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Government to cover end of pay cap, but only with increased productivity

Chancellor Philip Hammond has committed the government to covering the end of the 1% pay cap across nurses, midwives and paramedics.

Extra funding will be awarded on the condition that any deal increases productivity within the NHS and is “justified on recruitment and retention grounds.”

The plans, announced in today’s Autumn Budget, also included an increase of £3.5bn in overall funding to bring total funding to £10bn until the end of parliament.

Danny Mortimer, chief executive of NHS Employers, commented: “We look forward to continuing to work with trade union colleagues and the Department of Health to agree how contract arrangements can be reformed and how our employees benefit a welcome lifting of the pay cap.

“There is a great deal to discuss but the chancellor’s commitment to fund the additional pay bill is welcome.

“Meanwhile, NHS organisations are working hard to address staff concerns and better retain vital skills. But they also need national support.”

However, the executive said there was a need for more investment in training, more flexibility in apprenticeships and a reformed migration policy in order to ensure the NHS has an appropriate level of staff.

Janet Davies, chief executive of the Royal College of Nursing (RCN), said: “The chancellor has clearly listened to the tens of thousands of nursing staff who’ve been campaigning for fair pay, and he was right to address their concerns. Promising the NHS additional money for nursing pay is welcome but Philip Hammond must make it a meaningful pay rise.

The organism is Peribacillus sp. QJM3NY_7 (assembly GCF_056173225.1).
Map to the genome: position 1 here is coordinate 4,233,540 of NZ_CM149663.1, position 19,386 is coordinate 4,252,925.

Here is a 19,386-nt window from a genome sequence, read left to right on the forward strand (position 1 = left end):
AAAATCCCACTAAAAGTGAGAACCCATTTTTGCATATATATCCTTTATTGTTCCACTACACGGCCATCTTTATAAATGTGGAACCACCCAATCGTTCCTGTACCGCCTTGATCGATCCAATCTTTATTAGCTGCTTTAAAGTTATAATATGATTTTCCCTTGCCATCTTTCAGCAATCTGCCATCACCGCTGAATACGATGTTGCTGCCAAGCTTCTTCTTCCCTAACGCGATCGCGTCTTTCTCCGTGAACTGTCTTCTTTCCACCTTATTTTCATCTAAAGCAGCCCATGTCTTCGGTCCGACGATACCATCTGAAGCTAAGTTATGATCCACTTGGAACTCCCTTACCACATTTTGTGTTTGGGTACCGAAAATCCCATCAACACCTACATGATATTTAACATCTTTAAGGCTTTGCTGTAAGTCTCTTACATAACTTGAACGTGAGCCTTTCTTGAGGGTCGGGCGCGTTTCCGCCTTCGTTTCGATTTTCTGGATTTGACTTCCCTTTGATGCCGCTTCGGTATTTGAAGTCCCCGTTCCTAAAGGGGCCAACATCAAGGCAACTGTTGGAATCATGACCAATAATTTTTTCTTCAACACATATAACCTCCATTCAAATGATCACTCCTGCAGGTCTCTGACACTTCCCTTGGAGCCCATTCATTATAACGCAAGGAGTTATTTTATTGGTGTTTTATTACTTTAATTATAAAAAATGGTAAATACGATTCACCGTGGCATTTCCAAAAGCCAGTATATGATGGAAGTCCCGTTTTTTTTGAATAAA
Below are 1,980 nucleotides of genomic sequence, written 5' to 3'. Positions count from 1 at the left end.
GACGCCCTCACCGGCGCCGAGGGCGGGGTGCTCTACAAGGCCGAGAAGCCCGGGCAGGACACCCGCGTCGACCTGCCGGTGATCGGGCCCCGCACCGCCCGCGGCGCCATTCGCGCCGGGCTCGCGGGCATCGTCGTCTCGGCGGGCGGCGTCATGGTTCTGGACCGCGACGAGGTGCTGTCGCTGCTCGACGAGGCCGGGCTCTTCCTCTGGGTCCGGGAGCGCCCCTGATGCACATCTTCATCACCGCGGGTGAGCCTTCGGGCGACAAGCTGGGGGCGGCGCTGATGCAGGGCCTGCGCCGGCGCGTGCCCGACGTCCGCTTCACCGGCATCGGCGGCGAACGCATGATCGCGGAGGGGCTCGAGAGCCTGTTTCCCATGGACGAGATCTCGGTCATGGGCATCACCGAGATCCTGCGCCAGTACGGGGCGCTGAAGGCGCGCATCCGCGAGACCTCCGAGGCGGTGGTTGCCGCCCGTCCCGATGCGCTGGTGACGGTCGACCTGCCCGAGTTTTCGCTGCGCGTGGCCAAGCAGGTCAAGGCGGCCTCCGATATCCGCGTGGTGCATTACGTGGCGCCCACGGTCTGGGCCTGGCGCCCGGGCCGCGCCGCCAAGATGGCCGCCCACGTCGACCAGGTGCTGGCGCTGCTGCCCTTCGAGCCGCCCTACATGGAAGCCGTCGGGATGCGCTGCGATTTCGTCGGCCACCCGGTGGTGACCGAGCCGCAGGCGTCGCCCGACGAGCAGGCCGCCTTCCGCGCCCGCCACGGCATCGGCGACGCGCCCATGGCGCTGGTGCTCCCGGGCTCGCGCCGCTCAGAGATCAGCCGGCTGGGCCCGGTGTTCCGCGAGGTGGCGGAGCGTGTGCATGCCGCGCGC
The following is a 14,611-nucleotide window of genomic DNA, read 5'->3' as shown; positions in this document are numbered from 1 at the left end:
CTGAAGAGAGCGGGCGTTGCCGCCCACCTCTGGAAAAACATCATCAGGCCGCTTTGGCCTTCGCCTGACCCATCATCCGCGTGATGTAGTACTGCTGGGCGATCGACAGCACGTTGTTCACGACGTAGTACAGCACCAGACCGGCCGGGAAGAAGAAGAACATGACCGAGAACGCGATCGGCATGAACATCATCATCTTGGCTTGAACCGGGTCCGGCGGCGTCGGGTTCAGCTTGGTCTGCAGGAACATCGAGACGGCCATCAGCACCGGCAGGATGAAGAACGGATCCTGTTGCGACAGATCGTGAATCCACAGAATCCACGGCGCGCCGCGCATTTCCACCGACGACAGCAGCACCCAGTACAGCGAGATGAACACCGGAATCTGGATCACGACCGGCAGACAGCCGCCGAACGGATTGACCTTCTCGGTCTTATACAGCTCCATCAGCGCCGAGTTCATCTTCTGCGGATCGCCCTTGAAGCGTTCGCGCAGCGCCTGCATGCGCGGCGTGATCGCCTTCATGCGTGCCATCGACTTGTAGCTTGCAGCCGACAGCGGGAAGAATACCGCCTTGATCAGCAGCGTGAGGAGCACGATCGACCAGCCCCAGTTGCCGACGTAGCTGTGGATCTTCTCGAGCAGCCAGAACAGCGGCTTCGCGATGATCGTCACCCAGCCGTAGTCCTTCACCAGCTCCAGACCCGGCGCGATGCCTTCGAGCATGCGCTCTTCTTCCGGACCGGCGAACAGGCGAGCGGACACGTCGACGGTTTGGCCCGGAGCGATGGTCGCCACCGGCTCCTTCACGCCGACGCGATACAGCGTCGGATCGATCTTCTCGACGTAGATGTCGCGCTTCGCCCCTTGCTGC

“The NHS has been running on the goodwill of its staff for too long, and with more talk of reform and productivity, Hammond runs the risk of insulting nurses who regularly stay at work unpaid after 12-hour shifts. Their goodwill will not last indefinitely.

“Nursing pay has fallen further and further below the cost of living for the last seven years, with a gap now worth £3,000 a year. In the months to come, the government must allow the NHS Pay Review Body to be genuinely independent of government for the first time in years and give it the freedom to recommend a meaningful pay rise.”

Fear over the funding available after the pay cap was lifted has spread throughout the health services since the announcement was made by health secretary Jeremy Hunt last month.

Hunt did hint that he understood trusts could not pay the price alone but it will come as a relief to providers that there is some commitment from the government on the issue.

Responding to the Budget, the chief executive of NHS Providers, Chris Hopson, said the extra money for pay was welcome.

“NHS providers needed three things from the Budget: extra revenue for day to say spending in 2018/19; more capital funding for transformation and tackling the maintenance backlog; and fully funding the ending of the 1% pay cap,” he commented.

“The NHS has been given £1.6bn extra revenue for 2018/19 that has been brought forward; £3bn extra capital funded by the treasury; and the government has committed to fully fund the main NHS pay rise. In addition, the government has committed extra capital and extra revenue for this year, though this has come very late to be used with maximum impact for this winter.

“Any extra investment in the NHS is welcome given the overall economic context and the other demands on public expenditure. It is a clear signal that the government has listened to the NHS’ definitive statement that the existing spending review plans for 2018/19 were undeliverable.”

Richard Murray, director of policy for The King’s Fund, added: “It is encouraging that the government is prepared to fund pay rises for nurses and other key staff on top of this extra funding, as long as agreement can be reached on new contracts.

“We are disappointed, though, that the chancellor did not find any extra funding for social care, which faces a £2.5bn funding gap by 2019/20. While the forthcoming Green Paper offers the prospect of reform, any meaningful change is a long way off and will be of little comfort to the many people who need help now but cannot access it.”